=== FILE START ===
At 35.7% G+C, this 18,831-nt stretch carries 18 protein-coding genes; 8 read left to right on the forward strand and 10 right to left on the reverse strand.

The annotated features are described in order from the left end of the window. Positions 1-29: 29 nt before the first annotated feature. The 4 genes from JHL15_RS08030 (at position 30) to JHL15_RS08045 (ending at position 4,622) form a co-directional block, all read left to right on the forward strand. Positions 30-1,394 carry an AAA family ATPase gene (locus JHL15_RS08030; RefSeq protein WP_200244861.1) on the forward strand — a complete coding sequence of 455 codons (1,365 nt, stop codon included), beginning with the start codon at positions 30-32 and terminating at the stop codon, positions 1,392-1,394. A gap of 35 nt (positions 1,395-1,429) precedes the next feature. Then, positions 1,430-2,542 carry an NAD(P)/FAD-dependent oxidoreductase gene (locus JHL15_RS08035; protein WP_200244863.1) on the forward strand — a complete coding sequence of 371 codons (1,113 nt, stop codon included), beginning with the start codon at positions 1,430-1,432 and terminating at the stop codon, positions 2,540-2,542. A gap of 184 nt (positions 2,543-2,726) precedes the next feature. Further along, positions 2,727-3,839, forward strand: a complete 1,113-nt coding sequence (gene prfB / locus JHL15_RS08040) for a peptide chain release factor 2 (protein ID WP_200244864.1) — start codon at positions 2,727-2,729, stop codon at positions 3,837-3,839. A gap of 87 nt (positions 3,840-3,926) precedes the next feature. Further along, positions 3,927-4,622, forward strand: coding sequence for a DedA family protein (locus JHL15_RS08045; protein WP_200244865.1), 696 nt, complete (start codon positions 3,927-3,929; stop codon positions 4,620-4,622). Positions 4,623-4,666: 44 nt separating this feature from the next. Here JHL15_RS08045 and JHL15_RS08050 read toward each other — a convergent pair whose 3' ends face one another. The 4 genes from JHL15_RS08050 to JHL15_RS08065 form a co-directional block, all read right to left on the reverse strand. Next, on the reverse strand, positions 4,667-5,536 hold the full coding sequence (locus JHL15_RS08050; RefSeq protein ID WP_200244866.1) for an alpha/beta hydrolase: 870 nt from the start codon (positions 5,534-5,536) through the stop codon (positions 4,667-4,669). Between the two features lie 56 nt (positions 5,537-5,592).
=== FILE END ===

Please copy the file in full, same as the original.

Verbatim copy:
At 35.7% G+C, this 18,831-nt stretch carries 18 protein-coding genes; 8 read left to right on the forward strand and 10 right to left on the reverse strand.

The annotated features are described in order from the left end of the window. Positions 1-29: 29 nt before the first annotated feature. The 4 genes from JHL15_RS08030 (at position 30) to JHL15_RS08045 (ending at position 4,622) form a co-directional block, all read left to right on the forward strand. Positions 30-1,394 carry an AAA family ATPase gene (locus JHL15_RS08030; RefSeq protein WP_200244861.1) on the forward strand — a complete coding sequence of 455 codons (1,365 nt, stop codon included), beginning with the start codon at positions 30-32 and terminating at the stop codon, positions 1,392-1,394. A gap of 35 nt (positions 1,395-1,429) precedes the next feature. Then, positions 1,430-2,542 carry an NAD(P)/FAD-dependent oxidoreductase gene (locus JHL15_RS08035; protein WP_200244863.1) on the forward strand — a complete coding sequence of 371 codons (1,113 nt, stop codon included), beginning with the start codon at positions 1,430-1,432 and terminating at the stop codon, positions 2,540-2,542. A gap of 184 nt (positions 2,543-2,726) precedes the next feature. Further along, positions 2,727-3,839, forward strand: a complete 1,113-nt coding sequence (gene prfB / locus JHL15_RS08040) for a peptide chain release factor 2 (protein ID WP_200244864.1) — start codon at positions 2,727-2,729, stop codon at positions 3,837-3,839. A gap of 87 nt (positions 3,840-3,926) precedes the next feature. Further along, positions 3,927-4,622, forward strand: coding sequence for a DedA family protein (locus JHL15_RS08045; protein WP_200244865.1), 696 nt, complete (start codon positions 3,927-3,929; stop codon positions 4,620-4,622). Positions 4,623-4,666: 44 nt separating this feature from the next. Here JHL15_RS08045 and JHL15_RS08050 read toward each other — a convergent pair whose 3' ends face one another. The 4 genes from JHL15_RS08050 to JHL15_RS08065 form a co-directional block, all read right to left on the reverse strand. Next, on the reverse strand, positions 4,667-5,536 hold the full coding sequence (locus JHL15_RS08050; RefSeq protein ID WP_200244866.1) for an alpha/beta hydrolase: 870 nt from the start codon (positions 5,534-5,536) through the stop codon (positions 4,667-4,669). Between the two features lie 56 nt (positions 5,537-5,592).